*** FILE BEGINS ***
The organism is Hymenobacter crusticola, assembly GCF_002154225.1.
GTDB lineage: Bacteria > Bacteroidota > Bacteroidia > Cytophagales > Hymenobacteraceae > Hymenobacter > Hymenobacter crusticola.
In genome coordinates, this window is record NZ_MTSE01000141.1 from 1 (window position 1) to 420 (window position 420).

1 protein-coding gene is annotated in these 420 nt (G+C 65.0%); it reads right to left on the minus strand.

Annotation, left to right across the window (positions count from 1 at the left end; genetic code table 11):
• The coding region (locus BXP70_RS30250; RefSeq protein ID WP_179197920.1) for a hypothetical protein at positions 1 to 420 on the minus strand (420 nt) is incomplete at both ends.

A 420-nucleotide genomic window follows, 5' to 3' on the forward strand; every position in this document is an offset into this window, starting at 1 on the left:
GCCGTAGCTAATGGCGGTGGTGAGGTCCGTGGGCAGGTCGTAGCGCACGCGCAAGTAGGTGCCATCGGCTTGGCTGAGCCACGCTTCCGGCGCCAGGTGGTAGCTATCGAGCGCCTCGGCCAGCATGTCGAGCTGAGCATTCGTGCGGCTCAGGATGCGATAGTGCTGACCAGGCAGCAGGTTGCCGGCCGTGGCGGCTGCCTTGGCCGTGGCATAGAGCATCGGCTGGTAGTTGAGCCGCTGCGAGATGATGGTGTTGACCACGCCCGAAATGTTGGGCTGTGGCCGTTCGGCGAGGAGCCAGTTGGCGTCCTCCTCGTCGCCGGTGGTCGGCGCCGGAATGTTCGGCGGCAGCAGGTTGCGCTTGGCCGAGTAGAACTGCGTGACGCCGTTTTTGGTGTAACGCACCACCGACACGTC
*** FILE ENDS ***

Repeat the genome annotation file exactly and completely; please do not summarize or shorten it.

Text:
The organism is Hymenobacter crusticola, assembly GCF_002154225.1.
GTDB lineage: Bacteria > Bacteroidota > Bacteroidia > Cytophagales > Hymenobacteraceae > Hymenobacter > Hymenobacter crusticola.
In genome coordinates, this window is record NZ_MTSE01000141.1 from 1 (window position 1) to 420 (window position 420).

1 protein-coding gene is annotated in these 420 nt (G+C 65.0%); it reads right to left on the minus strand.

Annotation, left to right across the window (positions count from 1 at the left end; genetic code table 11):
• The coding region (locus BXP70_RS30250; RefSeq protein ID WP_179197920.1) for a hypothetical protein at positions 1 to 420 on the minus strand (420 nt) is incomplete at both ends.

A 420-nucleotide genomic window follows, 5' to 3' on the forward strand; every position in this document is an offset into this window, starting at 1 on the left:
GCCGTAGCTAATGGCGGTGGTGAGGTCCGTGGGCAGGTCGTAGCGCACGCGCAAGTAGGTGCCATCGGCTTGGCTGAGCCACGCTTCCGGCGCCAGGTGGTAGCTATCGAGCGCCTCGGCCAGCATGTCGAGCTGAGCATTCGTGCGGCTCAGGATGCGATAGTGCTGACCAGGCAGCAGGTTGCCGGCCGTGGCGGCTGCCTTGGCCGTGGCATAGAGCATCGGCTGGTAGTTGAGCCGCTGCGAGATGATGGTGTTGACCACGCCCGAAATGTTGGGCTGTGGCCGTTCGGCGAGGAGCCAGTTGGCGTCCTCCTCGTCGCCGGTGGTCGGCGCCGGAATGTTCGGCGGCAGCAGGTTGCGCTTGGCCGAGTAGAACTGCGTGACGCCGTTTTTGGTGTAACGCACCACCGACACGTC